U.S. orders DeSoto Wildlife Refuge and others to staff for hunters despite shutdown

U.S. orders DeSoto Wildlife Refuge and others to staff for hunters despite shutdown
World-Herald News Service

WASHINGTON — The U.S. Fish and Wildlife Service is directing dozens of wildlife refuges, including DeSoto north of Omaha, to return staffers to work to make sure hunters and others have access despite the government shutdown, according to an email obtained Wednesday by the Associated Press.

The partial restaffing of 38 wildlife refuges angered wildlife groups, who accused the Trump administration of trying to minimize the public impact of the 19-day-old shutdown to limit the political blowback for President Donald Trump. Trump and Democrats in Congress are locked in a dispute over Trump’s demand for billions of dollars for a wall on the southern U.S. border.

The shutdown has forced federal agencies to stop issuing paychecks for hundreds of thousands of government employees. Government services largely have been limited to the most pressing, such as Transportation Security Administration workers providing security at airports without pay.

Margaret Everson, principal deputy director of the U.S. Fish and Wildlife Service, cited “opportunities, including hunting” that are being lost in the shutdown. In an email, she said 38 wildlife refuges will bring back some furloughed staff using carryover funds. One of them is DeSoto, which is in Iowa about 30 miles north of Omaha.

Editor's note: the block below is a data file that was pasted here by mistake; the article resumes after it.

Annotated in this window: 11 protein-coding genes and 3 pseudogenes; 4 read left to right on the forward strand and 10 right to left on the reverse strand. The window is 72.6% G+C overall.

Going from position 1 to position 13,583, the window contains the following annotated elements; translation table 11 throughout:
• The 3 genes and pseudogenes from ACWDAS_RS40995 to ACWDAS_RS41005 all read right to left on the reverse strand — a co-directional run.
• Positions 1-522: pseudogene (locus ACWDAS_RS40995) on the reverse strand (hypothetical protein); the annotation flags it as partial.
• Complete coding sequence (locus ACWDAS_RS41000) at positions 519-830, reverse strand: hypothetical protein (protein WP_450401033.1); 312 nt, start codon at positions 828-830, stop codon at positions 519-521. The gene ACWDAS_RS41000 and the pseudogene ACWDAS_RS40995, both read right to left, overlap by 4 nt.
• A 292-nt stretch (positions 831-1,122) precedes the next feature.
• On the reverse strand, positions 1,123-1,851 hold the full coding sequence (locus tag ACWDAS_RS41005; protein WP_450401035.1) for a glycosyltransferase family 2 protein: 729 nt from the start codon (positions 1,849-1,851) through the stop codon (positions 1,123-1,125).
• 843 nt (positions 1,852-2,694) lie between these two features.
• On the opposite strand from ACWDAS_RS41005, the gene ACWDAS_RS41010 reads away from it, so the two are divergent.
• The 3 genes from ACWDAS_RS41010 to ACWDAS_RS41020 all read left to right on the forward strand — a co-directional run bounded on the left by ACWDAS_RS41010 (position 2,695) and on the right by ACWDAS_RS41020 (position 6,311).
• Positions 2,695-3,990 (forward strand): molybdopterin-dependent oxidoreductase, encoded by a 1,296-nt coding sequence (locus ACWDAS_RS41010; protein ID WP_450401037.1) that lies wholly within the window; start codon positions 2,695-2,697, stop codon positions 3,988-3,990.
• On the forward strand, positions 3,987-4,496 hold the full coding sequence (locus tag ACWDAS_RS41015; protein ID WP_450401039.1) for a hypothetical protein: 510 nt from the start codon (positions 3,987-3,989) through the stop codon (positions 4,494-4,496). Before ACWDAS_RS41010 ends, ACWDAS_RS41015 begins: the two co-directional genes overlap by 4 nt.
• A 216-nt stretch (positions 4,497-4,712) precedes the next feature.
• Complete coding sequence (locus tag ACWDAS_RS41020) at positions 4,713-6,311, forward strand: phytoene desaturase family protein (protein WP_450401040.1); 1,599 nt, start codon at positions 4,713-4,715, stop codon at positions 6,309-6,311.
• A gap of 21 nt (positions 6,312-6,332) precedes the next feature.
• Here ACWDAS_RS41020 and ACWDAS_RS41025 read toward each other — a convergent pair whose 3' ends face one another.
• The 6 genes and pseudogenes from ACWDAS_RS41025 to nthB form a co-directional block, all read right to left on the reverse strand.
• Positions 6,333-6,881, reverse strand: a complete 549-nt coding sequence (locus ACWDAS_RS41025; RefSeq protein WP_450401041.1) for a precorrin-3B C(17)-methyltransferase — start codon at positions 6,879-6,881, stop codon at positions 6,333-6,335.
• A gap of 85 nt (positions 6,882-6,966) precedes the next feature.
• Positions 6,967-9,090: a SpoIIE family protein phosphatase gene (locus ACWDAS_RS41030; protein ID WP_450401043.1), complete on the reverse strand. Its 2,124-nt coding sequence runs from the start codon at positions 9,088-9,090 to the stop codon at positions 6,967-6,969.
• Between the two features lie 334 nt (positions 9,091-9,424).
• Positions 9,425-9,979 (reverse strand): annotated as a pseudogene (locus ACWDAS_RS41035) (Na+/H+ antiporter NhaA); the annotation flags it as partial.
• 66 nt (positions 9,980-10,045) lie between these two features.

Calls to DeSoto from The World-Herald on Wednesday were not answered.

The Interior Department — which oversees wildlife refuges and national parks — initially directed national parks to stay open but with little staffing, leading to piles of uncollected garbage and human waste. The National Park Service over the weekend said some parks could use visitor fees to staff during the shutdown.

The Interior Department’s shutdown plan also says a small majority of agency staffers in charge of permitting and overseeing oil and gas development in federal waters will be kept at work no matter how long the shutdown lasts, “as they are essential for life and safety.”

The Trump administration has emphasized public use on public lands in general, especially by hunters and oil and gas developers. This has angered environmental groups, which say wildlife and habitat are at risk.

On Wednesday, the National Wildlife Federation, National Wildlife Refuge Association, the Coalition to Protect America’s National Parks, the Trust for Public Lands and the U.S. Fish and Wildlife Service Retirees Association urged the Trump administration to keep national parks, wildlife refuges and other public lands closed during the shutdown.

“It is simply impossible to steward these shared American treasures properly, leaving thousands of lands and waters accessible to the public with no staff on site, even for an emergency,” the groups wrote in a letter.

According to the Fish and Wildlife email, refuges being restaffed include Oklahoma’s Wichita Mountains, where an annual winter elk hunt is scheduled for next week.

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